Frequently Asked Questions
- Can I file bankruptcy if I have a job?
Yes, you don’t have to be unemployed to file for bankruptcy. You don’t even have to be behind on your payments. Your income may determine the type of bankruptcy for which you qualify.
- Will I have to give up all my assets?
No, the vast majority of bankruptcy cases are “no asset” cases, in which the debtors have claimed an exemption in everything they own; there are then no assets from which to pay creditors.
- Do I have to list all my debts?
Yes, you must list all of your debts, even debts that are non-dischargeable and debts you want to keep paying (like your car or house). Omitting a debt constitutes perjury, which could result in your discharge being denied.
- Does my spouse have to file bankruptcy with me?
No, you may file without your spouse, although it may be advisable to file together.
- Will bankruptcy stop wage garnishments?
Yes, once your case is filed, the garnishment will end.
- Are there debts that I cannot discharge?
Yes, these will be discussed during your free consultation.
- Is the IRS affected by my bankruptcy filing?
Once your case is filed, the IRS must cease collection action. The automatic stay protects the debtor and his property. There are many variables, which determine if the tax claim is non-dischargeable.
- Will I lose my retirement savings?
No. Most forms of retirement savings are unaffected by filing bankruptcy.
Our experienced bankruptcy attorneys will down with you to discuss these questions in more detail as well as any other questions you may have about bankruptcy.
Do I have to talk to a credit counselor before I can file bankruptcy?
Yes. When the bankruptcy laws were revised in 2005, one of the changes was the requirement of obtaining a certificate from a court-approved credit counselor prior to filing bankruptcy. The counseling session is inexpensive and can be done online or on the telephone. You are also required to obtain a debtor education certificate after your bankruptcy case is filed in order to receive a discharge of your debts. This can also be accomplished online or by telephone. Call us and we can give you the details.
What do I need to do to get started?
Call us to schedule a free consultation at one of our three offices. We are located in Oakland, Antioch, & Richmond. What we will need from you is the following:
- A complete list of all of your creditors, including name, address, account number, and approximate balance. You must list everyone you owe, not just the ones you wish to discharge. This means you must list your mortgage companies, vehicle loans, student loans, all credit cards, medical bills, friends & family;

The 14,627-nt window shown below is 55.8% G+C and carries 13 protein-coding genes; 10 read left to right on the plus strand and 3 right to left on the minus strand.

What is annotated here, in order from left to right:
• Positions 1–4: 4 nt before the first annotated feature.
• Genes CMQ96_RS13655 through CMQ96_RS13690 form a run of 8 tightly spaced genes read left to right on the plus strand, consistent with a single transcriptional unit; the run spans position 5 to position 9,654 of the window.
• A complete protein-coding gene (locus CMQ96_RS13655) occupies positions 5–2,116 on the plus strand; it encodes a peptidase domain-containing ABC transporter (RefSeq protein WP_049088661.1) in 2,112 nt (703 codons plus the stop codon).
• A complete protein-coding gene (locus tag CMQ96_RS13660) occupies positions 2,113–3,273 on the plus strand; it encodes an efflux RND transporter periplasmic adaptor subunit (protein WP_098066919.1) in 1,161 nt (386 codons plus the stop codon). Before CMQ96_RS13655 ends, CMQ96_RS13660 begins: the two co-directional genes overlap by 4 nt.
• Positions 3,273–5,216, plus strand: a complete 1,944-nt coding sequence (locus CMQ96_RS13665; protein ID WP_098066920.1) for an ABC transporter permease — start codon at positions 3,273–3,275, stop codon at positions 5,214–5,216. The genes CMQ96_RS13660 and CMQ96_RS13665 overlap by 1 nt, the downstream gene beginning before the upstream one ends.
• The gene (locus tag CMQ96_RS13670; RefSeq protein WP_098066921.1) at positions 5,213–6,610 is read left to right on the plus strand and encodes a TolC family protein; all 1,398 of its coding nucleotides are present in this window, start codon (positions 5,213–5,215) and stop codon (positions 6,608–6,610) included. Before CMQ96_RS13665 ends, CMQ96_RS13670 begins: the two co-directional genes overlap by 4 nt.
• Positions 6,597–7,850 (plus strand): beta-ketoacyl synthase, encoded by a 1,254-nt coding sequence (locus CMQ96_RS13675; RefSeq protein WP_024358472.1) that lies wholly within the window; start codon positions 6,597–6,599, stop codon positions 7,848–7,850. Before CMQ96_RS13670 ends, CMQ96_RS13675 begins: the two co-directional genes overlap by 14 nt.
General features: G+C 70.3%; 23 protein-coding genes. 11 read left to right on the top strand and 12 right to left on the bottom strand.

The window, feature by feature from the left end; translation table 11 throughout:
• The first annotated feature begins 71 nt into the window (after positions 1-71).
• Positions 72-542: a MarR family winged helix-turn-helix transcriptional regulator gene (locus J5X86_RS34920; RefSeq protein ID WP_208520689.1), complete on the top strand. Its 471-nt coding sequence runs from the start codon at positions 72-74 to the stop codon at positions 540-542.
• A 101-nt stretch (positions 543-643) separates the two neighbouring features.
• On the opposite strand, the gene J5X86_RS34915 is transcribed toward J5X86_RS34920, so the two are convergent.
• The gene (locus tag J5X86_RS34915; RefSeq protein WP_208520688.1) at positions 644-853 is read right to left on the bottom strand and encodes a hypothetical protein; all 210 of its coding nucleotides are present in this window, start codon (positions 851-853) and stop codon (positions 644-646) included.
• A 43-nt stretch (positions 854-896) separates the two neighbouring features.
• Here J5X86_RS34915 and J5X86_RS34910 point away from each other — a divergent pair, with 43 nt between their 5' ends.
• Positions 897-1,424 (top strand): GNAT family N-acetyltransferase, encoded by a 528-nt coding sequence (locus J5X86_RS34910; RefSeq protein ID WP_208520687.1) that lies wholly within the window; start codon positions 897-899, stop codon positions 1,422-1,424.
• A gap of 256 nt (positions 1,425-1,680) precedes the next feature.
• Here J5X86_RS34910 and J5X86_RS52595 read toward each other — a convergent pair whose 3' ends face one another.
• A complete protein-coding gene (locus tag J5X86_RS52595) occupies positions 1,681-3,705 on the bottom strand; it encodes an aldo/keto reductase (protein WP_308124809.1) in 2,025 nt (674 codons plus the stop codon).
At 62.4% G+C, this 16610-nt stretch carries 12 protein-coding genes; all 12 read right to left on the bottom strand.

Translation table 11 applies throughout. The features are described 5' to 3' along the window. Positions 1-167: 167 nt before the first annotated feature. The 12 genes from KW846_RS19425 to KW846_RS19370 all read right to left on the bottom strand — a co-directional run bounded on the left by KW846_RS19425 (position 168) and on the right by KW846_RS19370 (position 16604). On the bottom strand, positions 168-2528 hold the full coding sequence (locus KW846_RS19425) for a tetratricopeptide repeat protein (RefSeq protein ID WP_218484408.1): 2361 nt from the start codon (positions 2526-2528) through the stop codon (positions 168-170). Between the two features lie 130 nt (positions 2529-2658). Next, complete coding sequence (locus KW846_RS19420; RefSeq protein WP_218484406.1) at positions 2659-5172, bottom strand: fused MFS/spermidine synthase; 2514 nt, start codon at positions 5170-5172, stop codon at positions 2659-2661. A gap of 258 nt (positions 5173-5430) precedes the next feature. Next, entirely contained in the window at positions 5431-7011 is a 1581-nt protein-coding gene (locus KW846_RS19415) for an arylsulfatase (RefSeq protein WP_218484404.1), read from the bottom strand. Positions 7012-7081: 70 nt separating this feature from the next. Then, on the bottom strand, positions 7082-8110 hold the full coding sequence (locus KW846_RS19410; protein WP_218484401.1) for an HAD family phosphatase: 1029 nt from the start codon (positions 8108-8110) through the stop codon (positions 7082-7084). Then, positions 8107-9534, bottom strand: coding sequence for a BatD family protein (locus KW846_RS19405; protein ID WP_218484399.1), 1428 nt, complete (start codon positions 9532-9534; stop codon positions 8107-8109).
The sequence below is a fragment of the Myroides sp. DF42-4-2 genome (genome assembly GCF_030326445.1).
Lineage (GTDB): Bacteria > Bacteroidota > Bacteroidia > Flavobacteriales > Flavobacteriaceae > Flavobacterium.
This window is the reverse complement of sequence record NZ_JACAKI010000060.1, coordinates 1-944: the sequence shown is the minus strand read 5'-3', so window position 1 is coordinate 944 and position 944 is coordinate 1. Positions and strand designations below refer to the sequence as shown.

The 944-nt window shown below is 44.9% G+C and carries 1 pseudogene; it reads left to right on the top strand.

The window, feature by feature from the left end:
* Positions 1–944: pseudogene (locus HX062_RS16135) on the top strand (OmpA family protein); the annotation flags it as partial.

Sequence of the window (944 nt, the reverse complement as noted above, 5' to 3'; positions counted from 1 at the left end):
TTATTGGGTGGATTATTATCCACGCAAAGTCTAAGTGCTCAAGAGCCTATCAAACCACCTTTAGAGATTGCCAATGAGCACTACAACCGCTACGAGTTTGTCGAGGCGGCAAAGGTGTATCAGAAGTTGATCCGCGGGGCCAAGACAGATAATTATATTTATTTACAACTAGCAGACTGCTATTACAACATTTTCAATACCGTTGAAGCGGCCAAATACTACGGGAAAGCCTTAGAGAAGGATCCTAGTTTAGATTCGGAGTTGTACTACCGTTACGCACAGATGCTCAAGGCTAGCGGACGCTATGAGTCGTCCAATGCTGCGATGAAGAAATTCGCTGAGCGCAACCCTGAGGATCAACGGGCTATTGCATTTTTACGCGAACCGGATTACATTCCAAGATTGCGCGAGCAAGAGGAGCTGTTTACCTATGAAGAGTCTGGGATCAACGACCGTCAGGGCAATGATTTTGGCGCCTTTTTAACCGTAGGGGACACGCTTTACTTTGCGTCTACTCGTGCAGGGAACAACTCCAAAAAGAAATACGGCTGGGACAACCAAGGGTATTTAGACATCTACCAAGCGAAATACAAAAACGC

- Proof of your income from all sources in the past six months
- Your last three months of bank statements; and
- Your last two federal tax returns
In preparation for filing bankruptcy should I transfer my cars or real estate to someone else to get it out of my name?
No!!! This is the worst thing you can do. Those transfers could be viewed as fraudulent transfers to evade your creditors and your bankruptcy trustee can go after those assets.
Before I file bankruptcy can I pay back the money I owe to my friends or family member?
No. This will backfire on you as well. Those friends or relatives may be forced to pay that money back to the bankruptcy trustee.
What is the best way to obtain my credit report?
Go online to www.annualcreditreport.com. It is a free service and you can look at and print any or all of the three main credit reports (Experian, Equifax, and Trans Union). This will aid you in making your list of creditors for us to review.
I got behind on my Visa card and they sent the account to a collection agency who later sent it to a lawyer. Which one should I put on my list of creditors?
Ideally you would list all three, the credit card company, the collection agency, and the lawyer. The more names and addresses, the better.
Contact us today to set up a Free Consultation with an experienced bankruptcy attorney. We have offices in Antioch, Richmond, and Oakland.